GENEVA—Explaining that simply identifying the phenomena can significantly reduce the risk of early mortality, the World Health Organization released a study Wednesday revealing that the vast majority of deaths worldwide are caused by a failure to heed omens.
Researchers, who analyzed worldwide mortality data from 1980 to 2014, reportedly discovered that disregarding ominous signs, portentous dreams, and other harbingers of darkness accounted for over 38 million deaths each year. According to the study, failing to take notice of prophetic signs of one’s end was the largest contributing factor to fatalities in every geographic region and socioeconomic demographic.
“We’ve found that as many as 95 percent of people who’ve witnessed dark portents could have survived if they had taken the simple step of paying attention to the forewarnings of their impending doom and acted accordingly,” said WHO coordinator for public health Dr. Alex Kazberouk while presenting images of spilled salt, a white moth attempting to enter a home, six crows, and other commonly dismissed omens. “Prompt recognition of a presage is crucial. Individuals can greatly increase their life expectancy by responding with prayers and sacrifices or exposing the source of the omen to strip away its power.”
“Unfortunately, regardless of age, sex, or race, those who clearly see signs of their looming demise often neglect to take basic precautions, such as wearing a necklace of amber or carrying an acorn,” Kazberouk added.
“If we’ve learned anything from our analysis of global mortality statistics, it’s that as soon as a wizened old hag visits your doorstep in the dead of night, you need to immediately kill and bury a bird, then recite a hymn over a goblet filled with polished pebbles.”
An analysis of health records revealed that of the 2.5 million individuals who died in the United States last year, a full 50 percent reportedly saw a woman in white, a raven with a broken neck in the middle of a footpath, or other augury at some point in their lives. In addition, roughly a quarter of the deceased had reportedly dreamed about multiple moons, drowning in mud, or a thorny tree sprouting from their heart, yet took no preventative action upon waking.
WHO officials told reporters that properly identifying a portent of death and immediately visiting a local shaman dramatically reduced the impact of omens, especially if individuals combined the practice with regularly ringing a bell to ward off evil spirits.
The study also confirmed that even after experiencing an unmistakable and foreboding premonition, such as an owl appearing in the daylight, nine out of every 10 people failed to carry out even the most routine measures to subdue the unhallowed forces surrounding them by burning a tin of sage and sweetgrass in the center of a room in which they eat and drink.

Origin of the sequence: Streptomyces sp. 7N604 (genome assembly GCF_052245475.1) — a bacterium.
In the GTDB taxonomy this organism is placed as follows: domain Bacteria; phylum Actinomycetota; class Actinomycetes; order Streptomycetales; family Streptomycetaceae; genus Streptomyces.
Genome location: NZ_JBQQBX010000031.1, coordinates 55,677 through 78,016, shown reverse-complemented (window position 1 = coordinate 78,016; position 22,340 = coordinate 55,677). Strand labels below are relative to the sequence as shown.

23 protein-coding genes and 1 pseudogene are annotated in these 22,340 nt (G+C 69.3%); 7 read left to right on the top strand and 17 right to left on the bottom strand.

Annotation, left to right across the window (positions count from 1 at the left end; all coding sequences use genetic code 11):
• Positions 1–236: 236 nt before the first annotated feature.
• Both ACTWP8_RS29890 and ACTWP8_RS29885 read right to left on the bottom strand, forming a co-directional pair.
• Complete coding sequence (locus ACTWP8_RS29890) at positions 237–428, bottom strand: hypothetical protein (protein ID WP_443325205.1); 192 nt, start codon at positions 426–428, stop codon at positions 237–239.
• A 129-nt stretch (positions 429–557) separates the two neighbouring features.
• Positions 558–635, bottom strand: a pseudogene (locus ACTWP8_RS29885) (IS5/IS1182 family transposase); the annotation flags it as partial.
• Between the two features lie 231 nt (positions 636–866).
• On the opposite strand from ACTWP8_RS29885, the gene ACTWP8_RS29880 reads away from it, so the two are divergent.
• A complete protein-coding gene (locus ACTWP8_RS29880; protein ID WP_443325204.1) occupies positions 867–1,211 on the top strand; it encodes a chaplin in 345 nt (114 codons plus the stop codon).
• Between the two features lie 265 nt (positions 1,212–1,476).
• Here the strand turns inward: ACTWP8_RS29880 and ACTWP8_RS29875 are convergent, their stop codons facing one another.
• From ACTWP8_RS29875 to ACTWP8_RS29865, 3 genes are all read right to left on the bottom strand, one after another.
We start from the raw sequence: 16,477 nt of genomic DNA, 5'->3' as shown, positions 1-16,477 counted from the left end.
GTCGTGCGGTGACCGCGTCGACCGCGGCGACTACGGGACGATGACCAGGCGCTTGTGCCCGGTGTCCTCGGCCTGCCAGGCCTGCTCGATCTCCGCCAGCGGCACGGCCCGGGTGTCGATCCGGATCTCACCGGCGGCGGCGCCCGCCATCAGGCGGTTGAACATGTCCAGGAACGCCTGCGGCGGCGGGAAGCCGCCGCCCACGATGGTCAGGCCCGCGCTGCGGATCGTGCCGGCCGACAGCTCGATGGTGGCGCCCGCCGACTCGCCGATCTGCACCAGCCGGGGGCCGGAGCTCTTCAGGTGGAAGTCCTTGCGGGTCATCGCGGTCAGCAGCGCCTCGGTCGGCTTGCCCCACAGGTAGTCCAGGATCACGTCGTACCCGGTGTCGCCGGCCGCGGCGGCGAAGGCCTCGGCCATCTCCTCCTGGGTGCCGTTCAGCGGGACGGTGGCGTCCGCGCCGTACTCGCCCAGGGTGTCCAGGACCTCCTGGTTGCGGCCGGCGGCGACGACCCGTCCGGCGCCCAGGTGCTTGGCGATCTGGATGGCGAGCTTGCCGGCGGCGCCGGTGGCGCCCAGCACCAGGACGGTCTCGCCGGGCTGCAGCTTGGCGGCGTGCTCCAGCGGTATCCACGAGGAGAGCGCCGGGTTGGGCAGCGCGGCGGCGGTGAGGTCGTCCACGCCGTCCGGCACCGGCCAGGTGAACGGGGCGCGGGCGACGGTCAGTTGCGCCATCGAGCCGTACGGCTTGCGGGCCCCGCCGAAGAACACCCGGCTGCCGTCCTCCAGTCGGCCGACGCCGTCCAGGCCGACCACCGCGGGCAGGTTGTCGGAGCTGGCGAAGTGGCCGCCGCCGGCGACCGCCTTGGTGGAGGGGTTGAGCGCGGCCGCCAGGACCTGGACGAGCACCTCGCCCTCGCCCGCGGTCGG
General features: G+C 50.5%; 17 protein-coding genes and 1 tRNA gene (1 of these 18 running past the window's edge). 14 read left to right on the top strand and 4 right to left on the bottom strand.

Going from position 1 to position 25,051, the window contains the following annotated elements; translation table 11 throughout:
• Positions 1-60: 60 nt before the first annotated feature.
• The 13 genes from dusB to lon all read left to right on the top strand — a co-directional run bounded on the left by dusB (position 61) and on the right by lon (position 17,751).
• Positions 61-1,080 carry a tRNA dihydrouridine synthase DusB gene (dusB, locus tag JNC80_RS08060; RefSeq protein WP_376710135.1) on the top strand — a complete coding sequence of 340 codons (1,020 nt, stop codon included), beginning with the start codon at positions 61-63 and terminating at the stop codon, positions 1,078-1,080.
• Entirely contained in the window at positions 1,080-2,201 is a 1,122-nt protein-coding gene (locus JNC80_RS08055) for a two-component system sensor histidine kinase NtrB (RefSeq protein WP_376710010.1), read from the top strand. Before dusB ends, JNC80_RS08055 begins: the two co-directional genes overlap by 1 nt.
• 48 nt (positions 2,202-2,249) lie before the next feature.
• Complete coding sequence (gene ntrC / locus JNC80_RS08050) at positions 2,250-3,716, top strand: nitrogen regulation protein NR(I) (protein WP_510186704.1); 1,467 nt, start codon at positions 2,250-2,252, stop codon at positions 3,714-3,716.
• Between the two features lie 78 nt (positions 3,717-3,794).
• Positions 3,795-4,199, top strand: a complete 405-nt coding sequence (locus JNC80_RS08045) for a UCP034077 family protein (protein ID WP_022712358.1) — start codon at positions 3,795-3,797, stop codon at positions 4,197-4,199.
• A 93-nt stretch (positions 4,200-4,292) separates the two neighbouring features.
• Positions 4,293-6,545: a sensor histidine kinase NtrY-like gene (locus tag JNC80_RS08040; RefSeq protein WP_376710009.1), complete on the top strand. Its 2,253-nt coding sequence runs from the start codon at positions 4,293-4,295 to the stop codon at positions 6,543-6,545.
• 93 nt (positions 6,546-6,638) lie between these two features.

“If we’ve learned anything from our analysis of global mortality statistics, it’s that as soon as a wizened old hag visits your doorstep in the dead of night, you need to immediately kill and bury a bird, then recite a hymn over a goblet filled with polished pebbles,” National Institute of Health director Francis Collins told reporters, adding that younger men in particular shouldn’t take their safety for granted if the crone suddenly disappears into the fog of night. “In the morning, go back and sprinkle smoldering ashes on the bird’s gravesite, then stomp three times with bare feet to vanquish fire with flesh.”
“Everyone sees the omens, but how you react will make all the difference,” Collins added. “You can live a long, healthy life in the presence of these omens if you just take the necessary steps and incant the names of the four directions every day.”
Researchers were careful to note that as with all studies on mortality, there are notable exceptions to the rules, such as the rare case of a 104-year-old Japanese woman who has dreamed of her skin peeling away every year since 1950, yet has refused to rub a brown egg on her body. The health experts warned that in the vast majority of cases, however, individuals who fail to heed the dire signs of ruination are essentially writing their own death sentences.
“Above all, people need to know that early detection is the key to preventing omen-foretold deaths,” said researcher John Oakey of Washington University at St. Louis, noting that teenagers should begin purifying their bodies upon the first sign of hearing horse hooves where no such beast exists. “In the meantime, the best we can do is continue to fund research, educate the public, and remind people to seek help as soon as they see a phantom dog with fire-red eyes.”